When it comes to your restaurant marketing budget, you need to be selective with your spending.
There are an almost endless number of ways to market your restaurant nowadays, but not all of them are worth the money.
If you’re only starting to ramp up your restaurant marketing, you might feel like it’s OK to pay as you go on different campaigns. But this is one of the root causes of marketing expenses getting out of hand quickly. A good marketing budget will help you avoid this.
In this article, we’ll give you tips on how to create a restaurant marketing budget, covering:
Let’s start with a reminder of what restaurant marketing budgets are and how you can use them to make sure your marketing dollars are well spent.
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What is a restaurant marketing budget?
A restaurant marketing budget is essentially a written estimate detailing how much you can afford to spend on specific marketing activities over a set time frame.
- A marketing budget is a good idea for any restaurant owner who wants to effectively market their business
- Restaurants can create their marketing budgets on either a monthly, quarterly or fiscal year basis
- Marketing budgets allow restaurant owners to allocate funds for specific marketing activities and, when paired with good accounting or payment processing software, to track their spending
A well-designed marketing budget can help restaurant owners avoid overspending or underspending, and it can ensure that what is spent isn’t wasted on campaigns that have no positive impact.
Setting your restaurant marketing goals
Before you jump into the spreadsheets or your accounting software, you should set some goals and objectives for your restaurant marketing strategy.
Suggested restaurant marketing goals
While you’ll know best from running your own restaurant, here are some example goals to consider:
- Attracting couples, families or functions and private events
- Increasing your brand awareness in a city or tourist region
- Driving more table reservations or walk-ins
- Launching takeout or delivery services
- Getting more customers to leave reviews
- Encouraging customers to try new menu items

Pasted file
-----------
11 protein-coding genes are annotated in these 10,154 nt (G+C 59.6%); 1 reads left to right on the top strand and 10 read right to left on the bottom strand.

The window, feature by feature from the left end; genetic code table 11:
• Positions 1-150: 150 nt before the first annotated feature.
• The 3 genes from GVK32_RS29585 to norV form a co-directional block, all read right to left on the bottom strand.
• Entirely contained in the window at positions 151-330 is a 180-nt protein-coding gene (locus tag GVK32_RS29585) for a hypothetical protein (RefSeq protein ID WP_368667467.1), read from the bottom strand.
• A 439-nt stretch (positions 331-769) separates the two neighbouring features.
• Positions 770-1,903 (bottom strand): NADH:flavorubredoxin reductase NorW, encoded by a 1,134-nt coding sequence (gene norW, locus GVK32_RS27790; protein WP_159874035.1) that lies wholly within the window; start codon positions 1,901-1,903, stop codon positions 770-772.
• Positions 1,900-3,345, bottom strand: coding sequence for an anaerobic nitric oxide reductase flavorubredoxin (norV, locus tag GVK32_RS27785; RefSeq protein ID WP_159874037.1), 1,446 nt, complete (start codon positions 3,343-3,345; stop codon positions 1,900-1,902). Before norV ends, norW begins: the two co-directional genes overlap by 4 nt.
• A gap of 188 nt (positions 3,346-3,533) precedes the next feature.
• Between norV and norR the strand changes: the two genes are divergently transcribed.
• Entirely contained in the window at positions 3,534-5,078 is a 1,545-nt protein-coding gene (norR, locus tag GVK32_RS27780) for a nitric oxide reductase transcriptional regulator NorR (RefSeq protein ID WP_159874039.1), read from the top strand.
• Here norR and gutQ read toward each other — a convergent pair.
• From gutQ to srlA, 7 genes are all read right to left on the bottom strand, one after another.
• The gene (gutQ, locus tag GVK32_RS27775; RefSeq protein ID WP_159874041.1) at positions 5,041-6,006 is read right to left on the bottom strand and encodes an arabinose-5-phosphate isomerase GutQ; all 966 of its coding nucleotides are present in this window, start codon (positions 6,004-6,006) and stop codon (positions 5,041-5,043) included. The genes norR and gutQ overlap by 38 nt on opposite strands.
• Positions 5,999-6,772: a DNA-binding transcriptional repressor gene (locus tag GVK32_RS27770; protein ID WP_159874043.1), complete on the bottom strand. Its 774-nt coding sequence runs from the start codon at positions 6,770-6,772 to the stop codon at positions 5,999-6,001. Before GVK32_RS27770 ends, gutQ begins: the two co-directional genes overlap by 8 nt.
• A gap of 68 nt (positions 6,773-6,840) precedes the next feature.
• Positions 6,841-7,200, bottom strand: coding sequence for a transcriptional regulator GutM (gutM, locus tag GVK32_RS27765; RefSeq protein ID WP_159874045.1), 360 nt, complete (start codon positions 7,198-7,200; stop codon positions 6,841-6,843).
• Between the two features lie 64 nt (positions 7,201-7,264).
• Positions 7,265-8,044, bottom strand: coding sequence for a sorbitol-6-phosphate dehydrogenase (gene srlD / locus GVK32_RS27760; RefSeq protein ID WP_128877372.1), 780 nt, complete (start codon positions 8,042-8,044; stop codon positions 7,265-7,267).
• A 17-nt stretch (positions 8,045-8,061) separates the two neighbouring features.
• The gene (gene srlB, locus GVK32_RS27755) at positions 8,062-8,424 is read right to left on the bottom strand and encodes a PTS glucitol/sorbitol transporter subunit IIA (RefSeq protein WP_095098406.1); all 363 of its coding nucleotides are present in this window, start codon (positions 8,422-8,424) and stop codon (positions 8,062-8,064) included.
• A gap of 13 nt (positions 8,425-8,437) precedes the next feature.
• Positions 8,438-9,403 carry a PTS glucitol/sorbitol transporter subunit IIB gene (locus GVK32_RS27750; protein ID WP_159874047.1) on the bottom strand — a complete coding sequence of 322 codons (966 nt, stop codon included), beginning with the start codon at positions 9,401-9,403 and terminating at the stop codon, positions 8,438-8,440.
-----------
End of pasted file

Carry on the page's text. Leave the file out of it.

How to get started with restaurant marketing budgets
Since restaurants already operate on thin margins, the best way for them to get started with marketing budgeting is a two-fold approach, according to Dan Scalco, founder of FoodBox HQ.
“First, start by making sure you’re meticulously tracking money in and money out. Though this may seem like a no-brainer, many restaurants close down due to their inability to track financials properly,” said Scalco. Your bookkeeper and accountant can help you with this, as can accounting software and dedicated expense management software.
“Next, once you have a strong handle on what your finances are, take a percentage of revenue (whatever makes the most sense for your needs) and allocate that towards marketing,” he said. The key, added Scalco, is to start small so you have the ability to adapt your marketing strategy as you learn what works and what doesn’t.
How to allocate your restaurant’s marketing budget
One of the biggest challenges for restaurants is determining which platforms to focus on for their audience. It’s common for businesses to avoid investing fully in something like Instagram marketing, instead, splitting the budget to fit multiple social networks. This can dilute their voice and impact everywhere, according to Brian Nagele, CEO of Restaurant Clicks.
Budget for audiences
Allocate your budget based on your target audience and their stage in the sales funnel. “The start of every funnel should dedicate budgets toward social exposure on the platform where your demographics spend most of their time. Then email campaigns can be factored in for repeat customers—those toward the end of the funnel—who you’d like to share deals and discounts with,” adds Nagele.